“This investment in the Namekagon Barrens Wildlife Area again demonstrates why Acres for America is one of the most effective public-private partnerships in the history of U.S. conservation,” said Jeff Trandahl, Executive Director and CEO of NFWF.  “By enlarging the wildlife area with this initiative, we are ensuring that this rare habitat will be preserved for the wildlife that depends on it and for future generations of visitors to enjoy. “

In partnership with the National Fish and Wildlife Foundation, Walmart created Acres for America in 2005, a commitment by the retailer to purchase and preserve one acre of wildlife habitat in the U.S. for every area of land it develops.

“The Namekagon Barrens project marks a major milestone for us as it’s the first Wisconsin-based Acres for America project,” said Lisa B. Nelson, Walmart public affairs director. “By supporting Acres for America and helping to protect the vitality of our natural habitats and rural ecosystems, we keep true to our company philosophy of helping our customers live better.” 

The Namekagon Barrens are about 75 miles northeast of the Twin Cities and about 300 miles northwest from Madison.

About The Conservation Fund
At The Conservation Fund, we make conservation work for America. By creating solutions that make environmental and economic sense, we are redefining conservation to demonstrate its essential role in our future prosperity. Top-ranked for efficiency and effectiveness, we have worked in all 50 states to protect more than 7.5 million acres of land since 1985.

About Acres for America
Acres for America is one of the most effective public-private partnerships in the history of U.S. conservation. In 2005, NFWF and Walmart teamed up to establish the Acres for America program to conserve lands of national significance, protect critical fish and wildlife habitat and benefit people and local economies.  Acres for America has permanently conserved more than 854,000 acres and funded 55 projects in 32 states, the District of Columbia, and Puerto Rico. For more information on Acres for America, visit www.nfwf.org or Walmart's website.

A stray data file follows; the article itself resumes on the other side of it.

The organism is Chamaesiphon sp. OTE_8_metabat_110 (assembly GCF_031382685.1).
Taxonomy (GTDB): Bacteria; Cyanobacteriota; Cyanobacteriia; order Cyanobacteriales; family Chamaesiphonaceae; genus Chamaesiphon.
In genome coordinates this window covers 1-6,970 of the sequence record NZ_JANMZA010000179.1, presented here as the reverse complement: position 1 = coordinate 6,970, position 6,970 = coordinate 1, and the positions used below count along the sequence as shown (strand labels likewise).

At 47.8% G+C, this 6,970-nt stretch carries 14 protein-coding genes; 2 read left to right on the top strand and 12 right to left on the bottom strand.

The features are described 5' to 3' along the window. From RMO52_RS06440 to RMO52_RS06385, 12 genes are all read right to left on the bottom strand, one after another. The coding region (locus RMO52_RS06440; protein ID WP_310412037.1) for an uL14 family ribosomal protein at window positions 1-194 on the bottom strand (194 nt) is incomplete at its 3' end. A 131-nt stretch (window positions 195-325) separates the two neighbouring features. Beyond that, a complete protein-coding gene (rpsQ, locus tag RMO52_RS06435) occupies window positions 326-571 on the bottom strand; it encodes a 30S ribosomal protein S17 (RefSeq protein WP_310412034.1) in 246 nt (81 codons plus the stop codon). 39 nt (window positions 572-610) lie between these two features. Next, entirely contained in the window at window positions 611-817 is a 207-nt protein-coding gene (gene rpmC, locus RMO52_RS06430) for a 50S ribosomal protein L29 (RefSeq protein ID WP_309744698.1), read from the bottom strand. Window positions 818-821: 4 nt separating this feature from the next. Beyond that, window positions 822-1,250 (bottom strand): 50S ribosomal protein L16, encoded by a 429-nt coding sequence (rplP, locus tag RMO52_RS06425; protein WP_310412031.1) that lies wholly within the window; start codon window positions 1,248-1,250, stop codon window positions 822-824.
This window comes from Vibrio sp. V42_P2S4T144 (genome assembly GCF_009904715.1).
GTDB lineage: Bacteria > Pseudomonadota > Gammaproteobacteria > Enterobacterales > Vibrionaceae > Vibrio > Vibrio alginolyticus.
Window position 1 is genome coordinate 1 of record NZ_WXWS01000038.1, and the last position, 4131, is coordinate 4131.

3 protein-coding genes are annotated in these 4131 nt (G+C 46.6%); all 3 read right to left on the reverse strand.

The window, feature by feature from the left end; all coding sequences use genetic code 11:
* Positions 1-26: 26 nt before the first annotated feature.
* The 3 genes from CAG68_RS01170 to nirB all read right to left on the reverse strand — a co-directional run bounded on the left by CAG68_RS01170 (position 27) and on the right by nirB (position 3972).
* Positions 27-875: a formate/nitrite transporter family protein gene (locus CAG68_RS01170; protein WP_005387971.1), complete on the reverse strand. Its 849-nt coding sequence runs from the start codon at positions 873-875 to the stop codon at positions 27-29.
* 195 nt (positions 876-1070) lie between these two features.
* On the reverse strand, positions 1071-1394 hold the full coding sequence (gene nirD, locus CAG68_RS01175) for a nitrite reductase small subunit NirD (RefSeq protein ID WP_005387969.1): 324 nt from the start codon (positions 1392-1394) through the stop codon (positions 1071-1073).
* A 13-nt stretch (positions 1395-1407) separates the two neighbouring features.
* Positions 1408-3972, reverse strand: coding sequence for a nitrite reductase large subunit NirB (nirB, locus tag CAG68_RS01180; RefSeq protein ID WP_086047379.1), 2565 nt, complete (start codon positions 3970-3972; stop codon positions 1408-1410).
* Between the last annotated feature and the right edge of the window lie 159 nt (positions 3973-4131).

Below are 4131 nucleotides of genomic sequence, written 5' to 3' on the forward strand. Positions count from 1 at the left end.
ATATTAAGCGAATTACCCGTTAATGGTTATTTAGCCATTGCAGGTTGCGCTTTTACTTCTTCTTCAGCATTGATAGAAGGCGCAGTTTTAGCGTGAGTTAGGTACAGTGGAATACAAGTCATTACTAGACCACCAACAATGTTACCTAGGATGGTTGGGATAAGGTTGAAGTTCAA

About The National Fish and Wildlife Foundation

The National Fish and Wildlife Foundation (NFWF) protects and restores our nation’s wildlife and habitats.  Chartered by Congress in 1984, NFWF directs public conservation dollars to the most pressing environmental needs and matches those investments with private contributions.  NFWF works with government, nonprofit and corporate partners to find solutions for the most intractable conservation challenges.  Over the last three decades, NFWF has funded more than 4,000 organizations and committed more than $2.1 billion to conservation projects. Learn more at www.nfwf.org.

About the Knowles-Nelson Stewardship Program
The Wisconsin Legislature created the Knowles-Nelson Stewardship Program in 1989 to preserve valuable natural areas and wildlife habitat, protect water quality and fisheries and expand opportunities for outdoor recreation.

The conservation and recreation goals of the Stewardship Program are achieved through acquisition of land and easements and development of recreational facilities, both by the DNR and grant partners statewide.